In Paul’s letters, he uses the metaphor of the Body of Christ for the community of faith. Each person is called and equipped by the Holy Spirit with unique gifts and opportunities to serve the common good in the mission of Christ. Paul’s understanding of our interconnectedness and interdependence is so real as to say that when one part of the Body suffers, the whole Body suffers, and the same with rejoicing. We are baptized into one Christ, share one table with him, and drink from the same Spirit. According to Paul, there are no isolated, independent, self-made Christians. Since this is the case, like members on a team, we must give and receive kindness amongst one another. Our survival and health depend on it.

(3) Like being more grateful, remembering more often the kindness others have shown us will generate kindness in our lives. In Deuteronomy 8 Moses warns the ancient Israelites not to forget the kindness of God. The time will come, Moses says, when the ground will yield its harvest in abundance and the people will live in nice houses and the nation will be secure—and the people may forget all that God has done for them. So Moses imposes a regular schedule for remembering God’s kindness to the people so that they will not forget to be kind to others.

And this is the thrust of Jesus’ sermon in Luke 6. As hard as it is to love our enemies, do good to others, and be generous to the needy, Jesus says we can do so because God himself is kind to the ungrateful and the wicked. In other words, God is kind to ALL, including us. And so those of us who recognize it can and should be kind to all as well.

Conclusions. Our pride and cultural values can make us feel, and view others as, “weak” for needing help. But in reality, in this “weakness” is the perfection of the Spirit. For as Paul discovered very personally, God delights in showing strength through such perceived weakness. In such weakness we overcome our Pride and delusional independence through humility, gratitude, and remembrance. We are forced to rely on one another’s kindness and function together as the Body of Christ.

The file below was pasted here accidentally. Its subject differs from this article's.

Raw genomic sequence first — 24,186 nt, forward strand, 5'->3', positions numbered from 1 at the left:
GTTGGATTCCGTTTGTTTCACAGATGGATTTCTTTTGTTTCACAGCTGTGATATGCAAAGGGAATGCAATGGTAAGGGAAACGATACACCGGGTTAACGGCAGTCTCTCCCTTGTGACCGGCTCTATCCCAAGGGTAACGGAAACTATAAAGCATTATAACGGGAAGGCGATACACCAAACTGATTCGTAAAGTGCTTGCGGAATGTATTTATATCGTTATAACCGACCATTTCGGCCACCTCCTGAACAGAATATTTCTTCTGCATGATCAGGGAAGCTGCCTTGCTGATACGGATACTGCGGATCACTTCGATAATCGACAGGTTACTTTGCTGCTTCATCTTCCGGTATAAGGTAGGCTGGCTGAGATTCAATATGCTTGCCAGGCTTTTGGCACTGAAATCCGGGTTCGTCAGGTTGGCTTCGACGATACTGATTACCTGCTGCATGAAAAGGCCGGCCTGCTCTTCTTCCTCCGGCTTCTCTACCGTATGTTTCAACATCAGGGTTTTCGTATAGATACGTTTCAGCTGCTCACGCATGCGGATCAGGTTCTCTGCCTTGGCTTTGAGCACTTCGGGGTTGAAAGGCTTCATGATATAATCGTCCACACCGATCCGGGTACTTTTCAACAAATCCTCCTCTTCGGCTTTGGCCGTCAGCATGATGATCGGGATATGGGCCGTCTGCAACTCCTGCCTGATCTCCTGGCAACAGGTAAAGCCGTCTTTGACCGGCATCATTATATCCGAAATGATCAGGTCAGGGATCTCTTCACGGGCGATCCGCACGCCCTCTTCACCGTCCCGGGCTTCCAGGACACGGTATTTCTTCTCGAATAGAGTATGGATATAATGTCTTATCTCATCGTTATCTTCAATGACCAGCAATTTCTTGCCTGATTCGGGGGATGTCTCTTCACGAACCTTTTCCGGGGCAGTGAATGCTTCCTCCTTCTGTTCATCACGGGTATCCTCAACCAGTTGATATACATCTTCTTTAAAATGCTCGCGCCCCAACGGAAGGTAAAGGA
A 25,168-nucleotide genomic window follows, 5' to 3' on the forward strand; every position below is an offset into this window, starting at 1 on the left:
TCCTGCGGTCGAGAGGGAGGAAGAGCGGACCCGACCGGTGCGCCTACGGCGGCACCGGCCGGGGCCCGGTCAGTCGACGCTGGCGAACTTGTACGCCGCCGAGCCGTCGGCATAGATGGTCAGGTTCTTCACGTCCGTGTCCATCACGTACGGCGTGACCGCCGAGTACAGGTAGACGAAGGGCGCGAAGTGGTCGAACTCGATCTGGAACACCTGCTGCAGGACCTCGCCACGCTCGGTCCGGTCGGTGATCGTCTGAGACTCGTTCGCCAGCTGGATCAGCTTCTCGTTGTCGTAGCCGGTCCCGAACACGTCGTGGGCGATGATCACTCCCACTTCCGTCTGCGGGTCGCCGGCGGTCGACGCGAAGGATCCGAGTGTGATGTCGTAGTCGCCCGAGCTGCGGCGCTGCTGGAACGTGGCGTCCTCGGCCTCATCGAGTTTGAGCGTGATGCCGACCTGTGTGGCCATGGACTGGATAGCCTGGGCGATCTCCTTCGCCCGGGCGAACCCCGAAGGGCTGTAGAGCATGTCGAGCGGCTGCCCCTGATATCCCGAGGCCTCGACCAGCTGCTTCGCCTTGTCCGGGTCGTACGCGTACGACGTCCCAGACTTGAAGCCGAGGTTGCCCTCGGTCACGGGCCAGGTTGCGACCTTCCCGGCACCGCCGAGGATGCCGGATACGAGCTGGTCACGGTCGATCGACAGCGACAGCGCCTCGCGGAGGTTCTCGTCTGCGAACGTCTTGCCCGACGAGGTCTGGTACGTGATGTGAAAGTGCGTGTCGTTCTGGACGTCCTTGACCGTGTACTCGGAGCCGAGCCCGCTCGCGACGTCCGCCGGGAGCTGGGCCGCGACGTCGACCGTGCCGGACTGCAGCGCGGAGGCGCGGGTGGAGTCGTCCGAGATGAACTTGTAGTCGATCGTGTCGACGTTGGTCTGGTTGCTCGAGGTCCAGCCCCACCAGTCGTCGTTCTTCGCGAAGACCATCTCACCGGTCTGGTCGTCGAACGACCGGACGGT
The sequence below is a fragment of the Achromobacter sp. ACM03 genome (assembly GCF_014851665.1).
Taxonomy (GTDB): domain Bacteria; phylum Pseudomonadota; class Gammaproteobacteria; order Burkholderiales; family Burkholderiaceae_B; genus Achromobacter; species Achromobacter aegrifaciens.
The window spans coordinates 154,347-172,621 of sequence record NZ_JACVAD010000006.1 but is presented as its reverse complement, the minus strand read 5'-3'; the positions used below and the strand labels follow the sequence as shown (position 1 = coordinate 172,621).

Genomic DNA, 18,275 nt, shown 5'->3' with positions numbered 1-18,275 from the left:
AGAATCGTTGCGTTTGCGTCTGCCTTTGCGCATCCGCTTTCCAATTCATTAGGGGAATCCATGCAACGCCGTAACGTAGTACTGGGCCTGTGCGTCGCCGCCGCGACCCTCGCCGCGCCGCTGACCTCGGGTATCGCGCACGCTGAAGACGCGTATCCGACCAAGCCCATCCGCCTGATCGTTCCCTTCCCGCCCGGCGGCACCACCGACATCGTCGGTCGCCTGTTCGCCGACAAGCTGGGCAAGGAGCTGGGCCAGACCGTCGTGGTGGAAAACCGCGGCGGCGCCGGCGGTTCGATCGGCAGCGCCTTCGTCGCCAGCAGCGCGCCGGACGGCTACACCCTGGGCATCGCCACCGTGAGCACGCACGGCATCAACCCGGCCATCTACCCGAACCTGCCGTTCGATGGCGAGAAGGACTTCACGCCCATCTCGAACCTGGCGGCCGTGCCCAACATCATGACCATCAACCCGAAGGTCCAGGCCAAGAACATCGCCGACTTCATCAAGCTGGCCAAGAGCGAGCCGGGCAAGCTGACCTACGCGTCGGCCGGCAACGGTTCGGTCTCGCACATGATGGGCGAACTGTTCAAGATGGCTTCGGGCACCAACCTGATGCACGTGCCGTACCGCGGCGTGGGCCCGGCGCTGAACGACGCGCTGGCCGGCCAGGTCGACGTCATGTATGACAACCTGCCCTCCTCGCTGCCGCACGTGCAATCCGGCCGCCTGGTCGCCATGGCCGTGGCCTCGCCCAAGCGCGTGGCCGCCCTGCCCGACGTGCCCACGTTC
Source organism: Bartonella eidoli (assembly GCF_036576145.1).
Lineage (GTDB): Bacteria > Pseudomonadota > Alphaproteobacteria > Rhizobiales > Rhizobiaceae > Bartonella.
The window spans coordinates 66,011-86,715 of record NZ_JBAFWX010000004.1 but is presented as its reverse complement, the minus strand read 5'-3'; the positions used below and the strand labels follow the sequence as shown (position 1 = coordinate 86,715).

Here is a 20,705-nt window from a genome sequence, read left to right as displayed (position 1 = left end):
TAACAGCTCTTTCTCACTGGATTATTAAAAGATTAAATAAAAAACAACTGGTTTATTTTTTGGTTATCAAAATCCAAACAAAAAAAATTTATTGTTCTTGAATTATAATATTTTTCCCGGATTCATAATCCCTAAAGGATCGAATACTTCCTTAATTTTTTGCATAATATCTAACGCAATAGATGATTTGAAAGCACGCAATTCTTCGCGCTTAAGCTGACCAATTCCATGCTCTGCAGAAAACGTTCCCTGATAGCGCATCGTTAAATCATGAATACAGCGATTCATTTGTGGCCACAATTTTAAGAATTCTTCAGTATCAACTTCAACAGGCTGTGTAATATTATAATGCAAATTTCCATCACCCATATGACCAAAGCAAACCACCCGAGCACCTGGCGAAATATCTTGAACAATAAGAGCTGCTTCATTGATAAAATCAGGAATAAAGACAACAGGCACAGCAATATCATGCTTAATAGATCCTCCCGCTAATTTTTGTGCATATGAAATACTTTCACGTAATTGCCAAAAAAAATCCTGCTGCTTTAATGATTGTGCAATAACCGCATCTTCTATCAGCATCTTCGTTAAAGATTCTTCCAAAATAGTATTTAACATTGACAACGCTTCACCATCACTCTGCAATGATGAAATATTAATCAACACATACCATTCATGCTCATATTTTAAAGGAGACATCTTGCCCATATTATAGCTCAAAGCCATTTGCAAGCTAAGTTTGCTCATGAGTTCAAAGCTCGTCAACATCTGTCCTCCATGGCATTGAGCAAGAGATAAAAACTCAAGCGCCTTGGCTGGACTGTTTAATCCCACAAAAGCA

As we give and receive kindness, we participate in the life of the Spirit. Kindness manifests God’s activity and thus God’s presence in our lives. It reveals just how involved God is throughout our lives. In the passage from Galatians, the word translated “kindness” is Crestotes. In Luke, Jesus says that God is “kind.” Chrestos. These words sound enough like the Greek word for Christ, Christos, that in the early centuries people didn’t know if Christ’s followers were “Christians” or “kind ones.” May the kindness we show as Christians to others cause that kind of confusion again today!

Thoughts for Reflection or Discussion

  • What feelings do you have when you think about asking for help? Or when someone asks you for help? In what ways are these feelings rooted in Pride or American culture? What can you do to overcome these feelings and let kindness flow more easily in your life?
  • Identify some things you take for granted. Think through how many people and processes are involved in your actually having these things. Are there people you can thank for being part of those processes?
  • Think back on some of the kindness you have received throughout your life—from God or through others. Can such remembrance be a motivating source for you to show kindness to others?
  • How likely is it that someone would confuse your being a Christian with your being a kind person? What can you do to make it more confusing for them?
Leave a Comment

Leave a Reply

Fill in your details below or click an icon to log in: Logo

You are commenting using your account. Log Out /  Change )

Google+ photo

You are commenting using your Google+ account. Log Out /  Change )

Twitter picture

You are commenting using your Twitter account. Log Out /  Change )

Facebook photo

You are commenting using your Facebook account. Log Out /  Change )


Connecting to %s

%d bloggers like this: